Essay: He is the only one of nine who sees all the game facing forward. If the object is to get home, that is where he plays.
He goes by many names: the backstop, the battery mate, the receiver. Nicknames proliferate: no one other than their mothers called Yogi “Lawrence” or Pudge “Ivan.”
It’s the only game where the defense controls the ball, and he controls the defense. The centerfielder is shading too far to left. He’ll see it and fix it. That runner at first is leaning. That runner better be careful. The pitcher is missing the zone. He’ll make the walk and have the talk.
He has the closest relationship with an umpire. Not close, as in let’s have a beer after the game close, but the ump will often place a hand gently on his back as if to say, “remember, I’m back here and you know what’s coming and I don’t.” And when the umpire takes a foul tip straight on his mask, he’ll stall and give blue a moment to recover. There is mutual respect in the dust behind the dish.
In a game that prizes speed and agility, he’s probably the slowest guy on the field. In a game played vertically on green grass, he spends most of the contest squatting in the dirt. Your knees would hurt, too, what with all that up and down. He needs more gear than the other eight – “the tools of ignorance” they say, ironic because he’s usually the smartest guy on the field.
If you’re keeping score at home, he’s #2. Pitchers always get top billing, but he tells them what to throw and when to go slow and when to pitch out, when to bring the heat and when to dust ‘em off. In a game with a manager, he’s the shop foreman.
He’s susceptible to injury. Foul balls. Split fingers. Some jerk barreling down from third. He falls into dugouts or leaps into seats to make an out. If it works, it’s all in the game. If it fails, and it often fails, there will be a moan from the crowd and some guy will slug his beer and pronounce, “he shoulda had that.” Yah, right, you try it. It ain’t as easy as it looks. It’s the hardest position. Period.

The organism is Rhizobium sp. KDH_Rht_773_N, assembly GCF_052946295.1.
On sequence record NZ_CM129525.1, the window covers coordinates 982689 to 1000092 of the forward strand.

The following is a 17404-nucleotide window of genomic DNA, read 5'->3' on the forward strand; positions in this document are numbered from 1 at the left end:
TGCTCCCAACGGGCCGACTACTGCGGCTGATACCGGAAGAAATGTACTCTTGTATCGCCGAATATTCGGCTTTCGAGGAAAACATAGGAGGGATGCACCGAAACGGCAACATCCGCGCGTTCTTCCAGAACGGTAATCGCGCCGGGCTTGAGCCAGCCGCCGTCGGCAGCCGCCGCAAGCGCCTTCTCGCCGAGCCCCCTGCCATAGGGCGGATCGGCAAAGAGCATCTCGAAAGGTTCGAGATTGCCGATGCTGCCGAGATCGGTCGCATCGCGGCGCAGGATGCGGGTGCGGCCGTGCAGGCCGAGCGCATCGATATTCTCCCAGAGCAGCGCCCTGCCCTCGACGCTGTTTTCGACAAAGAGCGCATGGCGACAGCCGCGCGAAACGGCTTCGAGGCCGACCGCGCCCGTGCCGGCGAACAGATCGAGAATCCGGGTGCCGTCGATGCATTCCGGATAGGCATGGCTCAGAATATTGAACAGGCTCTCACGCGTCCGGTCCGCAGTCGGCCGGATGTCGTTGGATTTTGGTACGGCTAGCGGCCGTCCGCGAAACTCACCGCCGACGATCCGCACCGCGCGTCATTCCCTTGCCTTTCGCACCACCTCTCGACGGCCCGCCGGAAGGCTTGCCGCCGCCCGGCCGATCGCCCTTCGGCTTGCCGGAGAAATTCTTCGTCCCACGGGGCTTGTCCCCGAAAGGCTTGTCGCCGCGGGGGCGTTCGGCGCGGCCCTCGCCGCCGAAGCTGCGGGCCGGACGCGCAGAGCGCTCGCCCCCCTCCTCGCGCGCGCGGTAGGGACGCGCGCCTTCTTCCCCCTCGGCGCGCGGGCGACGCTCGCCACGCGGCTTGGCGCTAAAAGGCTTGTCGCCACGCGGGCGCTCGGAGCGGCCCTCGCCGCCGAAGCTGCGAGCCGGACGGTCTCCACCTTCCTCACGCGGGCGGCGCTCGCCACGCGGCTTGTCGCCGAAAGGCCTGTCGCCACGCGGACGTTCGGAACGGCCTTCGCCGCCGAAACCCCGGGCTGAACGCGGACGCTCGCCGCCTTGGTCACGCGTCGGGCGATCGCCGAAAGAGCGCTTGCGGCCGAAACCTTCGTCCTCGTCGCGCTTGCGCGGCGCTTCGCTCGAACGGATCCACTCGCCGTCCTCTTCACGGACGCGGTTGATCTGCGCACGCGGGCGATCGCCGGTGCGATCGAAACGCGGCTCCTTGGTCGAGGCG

He’s gotta have a cannon, of course, or they’ll steal him blind. Actually, that’s a bum rap. Bases get stolen on pitchers.
There have been and are a lot of great outfielders. Lots of pitchers make the Hall. But only five percent of the greatest players of the greatest game have worn the tools. The really great ones you can count on a few crooked fingers. In the old days, Dickey and Cochrane and Lawrence Peter Berra. Don’t forget Campy. Certainly, Bench of the Big Red Machine, and Pudge and Fisk and Carter. Piazza, too. And perhaps the greatest of all, Josh Gibson, a black man from Georgia who never got a chance to prove that he could hit it farther than Ruth.
The next time you watch a game don’t stare at the pitcher. That’s boring and predictable. What you want to do is watch the guy running the show. He’s the one in the dirty pants, behind the plate, in the squat looking at everything unfolding before him.
Marc Johnson is a resident of Neahkahnie, having adopted the North Coast as home after decades in the high desert of southwestern Idaho. He is a writer, columnist, historian of American politics and reader of all manner of things.